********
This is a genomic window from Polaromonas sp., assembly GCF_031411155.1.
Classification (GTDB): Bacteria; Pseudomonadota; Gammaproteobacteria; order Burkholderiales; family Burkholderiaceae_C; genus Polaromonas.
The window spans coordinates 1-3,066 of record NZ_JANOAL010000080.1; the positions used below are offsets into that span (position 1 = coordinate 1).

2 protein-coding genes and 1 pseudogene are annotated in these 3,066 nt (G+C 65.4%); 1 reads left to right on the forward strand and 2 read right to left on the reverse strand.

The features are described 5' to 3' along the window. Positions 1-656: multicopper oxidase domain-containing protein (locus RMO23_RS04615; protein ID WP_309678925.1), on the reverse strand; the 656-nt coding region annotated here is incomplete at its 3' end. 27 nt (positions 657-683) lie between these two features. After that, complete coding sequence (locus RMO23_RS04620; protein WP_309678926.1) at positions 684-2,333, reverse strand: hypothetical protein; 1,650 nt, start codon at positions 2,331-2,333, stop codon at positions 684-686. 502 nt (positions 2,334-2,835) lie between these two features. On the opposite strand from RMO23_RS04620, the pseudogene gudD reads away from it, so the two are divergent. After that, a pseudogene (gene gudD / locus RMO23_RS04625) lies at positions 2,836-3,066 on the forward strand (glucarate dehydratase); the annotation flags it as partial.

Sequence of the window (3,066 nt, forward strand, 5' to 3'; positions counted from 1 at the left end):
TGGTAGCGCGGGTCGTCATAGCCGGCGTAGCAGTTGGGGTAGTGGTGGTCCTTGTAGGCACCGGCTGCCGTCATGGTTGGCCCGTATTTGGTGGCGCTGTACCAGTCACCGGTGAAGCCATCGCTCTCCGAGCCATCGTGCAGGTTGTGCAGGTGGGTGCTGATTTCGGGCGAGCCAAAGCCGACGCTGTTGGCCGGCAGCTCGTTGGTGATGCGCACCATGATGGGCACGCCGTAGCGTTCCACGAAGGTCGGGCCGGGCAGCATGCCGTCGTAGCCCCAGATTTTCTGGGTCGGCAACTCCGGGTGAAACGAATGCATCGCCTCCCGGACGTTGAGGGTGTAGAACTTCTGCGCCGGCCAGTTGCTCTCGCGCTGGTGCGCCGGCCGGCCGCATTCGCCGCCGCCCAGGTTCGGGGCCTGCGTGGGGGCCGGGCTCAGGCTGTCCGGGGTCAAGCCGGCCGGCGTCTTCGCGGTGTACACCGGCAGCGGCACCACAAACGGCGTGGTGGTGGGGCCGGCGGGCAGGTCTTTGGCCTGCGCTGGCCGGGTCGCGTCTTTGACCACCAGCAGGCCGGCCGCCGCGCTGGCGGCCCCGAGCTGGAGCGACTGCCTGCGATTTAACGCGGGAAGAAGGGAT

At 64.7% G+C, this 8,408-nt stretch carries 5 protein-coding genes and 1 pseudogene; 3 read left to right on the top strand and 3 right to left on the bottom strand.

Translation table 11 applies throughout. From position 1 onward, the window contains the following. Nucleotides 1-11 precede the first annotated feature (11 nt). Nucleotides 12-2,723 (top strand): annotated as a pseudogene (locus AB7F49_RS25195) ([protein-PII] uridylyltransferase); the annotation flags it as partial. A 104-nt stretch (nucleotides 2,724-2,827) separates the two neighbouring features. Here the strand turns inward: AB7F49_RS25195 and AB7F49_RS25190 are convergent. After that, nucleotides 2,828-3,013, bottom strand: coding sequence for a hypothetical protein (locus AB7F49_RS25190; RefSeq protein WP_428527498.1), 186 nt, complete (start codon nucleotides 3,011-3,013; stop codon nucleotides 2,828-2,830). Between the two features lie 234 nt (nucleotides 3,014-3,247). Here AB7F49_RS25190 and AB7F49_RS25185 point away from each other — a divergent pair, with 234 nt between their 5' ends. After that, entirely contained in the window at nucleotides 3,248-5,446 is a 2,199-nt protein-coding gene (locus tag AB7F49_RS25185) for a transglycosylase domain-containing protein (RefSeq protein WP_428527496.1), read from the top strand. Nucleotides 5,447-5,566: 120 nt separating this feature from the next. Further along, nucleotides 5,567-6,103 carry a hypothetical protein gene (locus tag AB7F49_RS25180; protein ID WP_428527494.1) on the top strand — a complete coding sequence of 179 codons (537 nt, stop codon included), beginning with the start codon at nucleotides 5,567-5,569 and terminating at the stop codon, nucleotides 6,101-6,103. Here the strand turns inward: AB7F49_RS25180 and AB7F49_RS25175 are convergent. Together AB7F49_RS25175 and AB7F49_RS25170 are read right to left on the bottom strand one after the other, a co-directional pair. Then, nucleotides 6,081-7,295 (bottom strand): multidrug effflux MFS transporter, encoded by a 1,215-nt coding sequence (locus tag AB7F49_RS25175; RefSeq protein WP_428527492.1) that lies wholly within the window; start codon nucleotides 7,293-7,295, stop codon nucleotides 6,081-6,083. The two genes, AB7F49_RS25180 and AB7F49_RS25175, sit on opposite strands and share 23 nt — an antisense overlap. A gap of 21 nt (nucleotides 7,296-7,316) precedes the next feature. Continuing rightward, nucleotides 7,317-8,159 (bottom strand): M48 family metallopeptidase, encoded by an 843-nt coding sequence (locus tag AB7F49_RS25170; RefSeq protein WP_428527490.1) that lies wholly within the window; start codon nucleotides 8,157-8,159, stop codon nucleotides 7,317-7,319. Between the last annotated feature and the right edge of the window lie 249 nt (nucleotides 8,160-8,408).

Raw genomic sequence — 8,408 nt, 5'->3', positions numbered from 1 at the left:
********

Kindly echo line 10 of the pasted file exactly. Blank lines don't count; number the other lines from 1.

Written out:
Raw genomic sequence — 8,408 nt, 5'->3', positions numbered from 1 at the left: